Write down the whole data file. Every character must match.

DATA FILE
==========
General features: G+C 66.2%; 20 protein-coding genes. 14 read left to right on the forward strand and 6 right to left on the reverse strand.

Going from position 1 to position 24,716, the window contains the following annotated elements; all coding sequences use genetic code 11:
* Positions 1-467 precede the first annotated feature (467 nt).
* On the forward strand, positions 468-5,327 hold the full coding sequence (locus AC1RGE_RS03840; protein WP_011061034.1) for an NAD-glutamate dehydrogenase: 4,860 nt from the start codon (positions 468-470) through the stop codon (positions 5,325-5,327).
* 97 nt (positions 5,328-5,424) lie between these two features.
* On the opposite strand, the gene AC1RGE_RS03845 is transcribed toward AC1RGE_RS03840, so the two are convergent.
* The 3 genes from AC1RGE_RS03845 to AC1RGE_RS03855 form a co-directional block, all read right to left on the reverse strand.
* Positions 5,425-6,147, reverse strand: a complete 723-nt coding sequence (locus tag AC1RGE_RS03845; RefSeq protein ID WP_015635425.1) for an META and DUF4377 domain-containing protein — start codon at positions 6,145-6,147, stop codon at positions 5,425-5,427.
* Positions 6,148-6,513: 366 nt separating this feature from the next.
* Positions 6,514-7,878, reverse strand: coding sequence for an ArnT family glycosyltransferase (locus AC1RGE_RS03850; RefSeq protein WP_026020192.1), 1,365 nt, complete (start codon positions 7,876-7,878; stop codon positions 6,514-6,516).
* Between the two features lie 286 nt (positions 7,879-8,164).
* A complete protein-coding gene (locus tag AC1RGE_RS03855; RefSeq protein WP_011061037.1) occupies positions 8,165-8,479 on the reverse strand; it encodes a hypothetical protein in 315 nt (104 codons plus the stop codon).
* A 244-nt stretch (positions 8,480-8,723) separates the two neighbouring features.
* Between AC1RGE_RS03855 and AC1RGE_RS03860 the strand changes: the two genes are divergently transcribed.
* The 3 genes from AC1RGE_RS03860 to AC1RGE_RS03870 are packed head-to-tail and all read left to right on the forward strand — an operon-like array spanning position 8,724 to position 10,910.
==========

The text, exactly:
General features: G+C 66.2%; 20 protein-coding genes. 14 read left to right on the forward strand and 6 right to left on the reverse strand.

Going from position 1 to position 24,716, the window contains the following annotated elements; all coding sequences use genetic code 11:
* Positions 1-467 precede the first annotated feature (467 nt).
* On the forward strand, positions 468-5,327 hold the full coding sequence (locus AC1RGE_RS03840; protein WP_011061034.1) for an NAD-glutamate dehydrogenase: 4,860 nt from the start codon (positions 468-470) through the stop codon (positions 5,325-5,327).
* 97 nt (positions 5,328-5,424) lie between these two features.
* On the opposite strand, the gene AC1RGE_RS03845 is transcribed toward AC1RGE_RS03840, so the two are convergent.
* The 3 genes from AC1RGE_RS03845 to AC1RGE_RS03855 form a co-directional block, all read right to left on the reverse strand.
* Positions 5,425-6,147, reverse strand: a complete 723-nt coding sequence (locus tag AC1RGE_RS03845; RefSeq protein ID WP_015635425.1) for an META and DUF4377 domain-containing protein — start codon at positions 6,145-6,147, stop codon at positions 5,425-5,427.
* Positions 6,148-6,513: 366 nt separating this feature from the next.
* Positions 6,514-7,878, reverse strand: coding sequence for an ArnT family glycosyltransferase (locus AC1RGE_RS03850; RefSeq protein WP_026020192.1), 1,365 nt, complete (start codon positions 7,876-7,878; stop codon positions 6,514-6,516).
* Between the two features lie 286 nt (positions 7,879-8,164).
* A complete protein-coding gene (locus tag AC1RGE_RS03855; RefSeq protein WP_011061037.1) occupies positions 8,165-8,479 on the reverse strand; it encodes a hypothetical protein in 315 nt (104 codons plus the stop codon).
* A 244-nt stretch (positions 8,480-8,723) separates the two neighbouring features.
* Between AC1RGE_RS03855 and AC1RGE_RS03860 the strand changes: the two genes are divergently transcribed.
* The 3 genes from AC1RGE_RS03860 to AC1RGE_RS03870 are packed head-to-tail and all read left to right on the forward strand — an operon-like array spanning position 8,724 to position 10,910.